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JO & JVP dismiss death penalty statement, question motive


Comments / {{hitsCtrl.values.hits}} Views / Friday, 13 July 2018 00:00


 

  • JO questions Government plan to curb drug menace
  • JVP says President’s decision on death penalty arbitrary, no clear motives on implementation and how it will be imposed 

By Skandha Gunasekara

Both the Joint Opposition and the Janatha Vimukthi Peramuna yesterday dismissed President Maithripala Sirisena’s decision to implement the death penalty as mere political rhetoric made without any foresight.

Joint Opposition Parliamentary group leader MP Dinesh Gunawardana told the Daily FT that it was another ad hoc statement made by the Government. 

“This claim that the death penalty will be brought in as a measure to curb the rising drug menace is nothing but an ad hoc statement similar to many such statements made by this Government. The death penalty has been a part of the legal system for over four decades.”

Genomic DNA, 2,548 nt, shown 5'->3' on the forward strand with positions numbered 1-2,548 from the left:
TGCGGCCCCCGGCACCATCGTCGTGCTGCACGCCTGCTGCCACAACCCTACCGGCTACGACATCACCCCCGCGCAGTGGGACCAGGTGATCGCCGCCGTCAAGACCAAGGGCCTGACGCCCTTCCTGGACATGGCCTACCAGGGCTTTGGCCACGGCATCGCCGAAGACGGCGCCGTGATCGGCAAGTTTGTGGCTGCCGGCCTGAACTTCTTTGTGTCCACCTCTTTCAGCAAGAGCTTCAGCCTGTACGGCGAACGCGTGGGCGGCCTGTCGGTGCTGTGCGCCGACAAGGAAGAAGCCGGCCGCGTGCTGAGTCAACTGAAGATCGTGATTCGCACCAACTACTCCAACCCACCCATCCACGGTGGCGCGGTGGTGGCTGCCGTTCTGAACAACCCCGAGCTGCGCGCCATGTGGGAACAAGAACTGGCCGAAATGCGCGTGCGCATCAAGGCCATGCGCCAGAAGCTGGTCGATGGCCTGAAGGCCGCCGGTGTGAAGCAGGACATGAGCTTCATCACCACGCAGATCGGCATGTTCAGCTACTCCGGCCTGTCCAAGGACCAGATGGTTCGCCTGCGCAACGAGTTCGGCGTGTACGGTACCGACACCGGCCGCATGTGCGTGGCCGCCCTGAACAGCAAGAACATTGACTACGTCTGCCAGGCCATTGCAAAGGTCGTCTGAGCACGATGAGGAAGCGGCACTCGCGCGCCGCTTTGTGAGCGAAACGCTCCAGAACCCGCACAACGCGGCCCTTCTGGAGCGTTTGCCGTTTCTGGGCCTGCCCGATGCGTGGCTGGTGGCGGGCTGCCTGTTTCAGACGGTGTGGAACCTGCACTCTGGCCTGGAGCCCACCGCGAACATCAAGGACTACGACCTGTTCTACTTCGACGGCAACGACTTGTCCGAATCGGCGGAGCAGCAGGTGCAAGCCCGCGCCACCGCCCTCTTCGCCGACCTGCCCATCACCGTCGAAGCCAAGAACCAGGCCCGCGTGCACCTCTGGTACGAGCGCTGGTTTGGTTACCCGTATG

He went on to note that the narcotics issue had become uncontrollable in the country and questioned as to what measures the Government was adopting to address the matter.

“The flow of drugs into this country has been increasing in the past two years. We want to know what the Government is planning to do to curb this pressing problem. We want the Government to have a proactive plan to combat the spread of illegal drugs; making statements is not enough,” MP Gunawardana said. 

Meanwhile, JVP MP Sunil Handunetti, addressing a media briefing yesterday, said that it was unclear what President Sirisena’s motive was with regards to the reintroduction of the death penalty.

“The President has proposed to implement the death penalty for drug peddlers but he stops short at that. His proposal is incomplete. We don’t know what other measures the Government will take to address this serious problem.”

Responding to a question raised by a journalist on whether the death penalty would only be imposed for drug related offenses, MP Handunetti said that it was unclear how the death penalty would be implemented. 

“The President has made only half a proposal. He has not said how the death penalty will be implemented or how it will be imposed. It is such a haphazard decision. We do not know how to make sense of this. It looks as if the President decided to introduce the death penalty as a response to the fuel crisis,” MP Handunetti said. 


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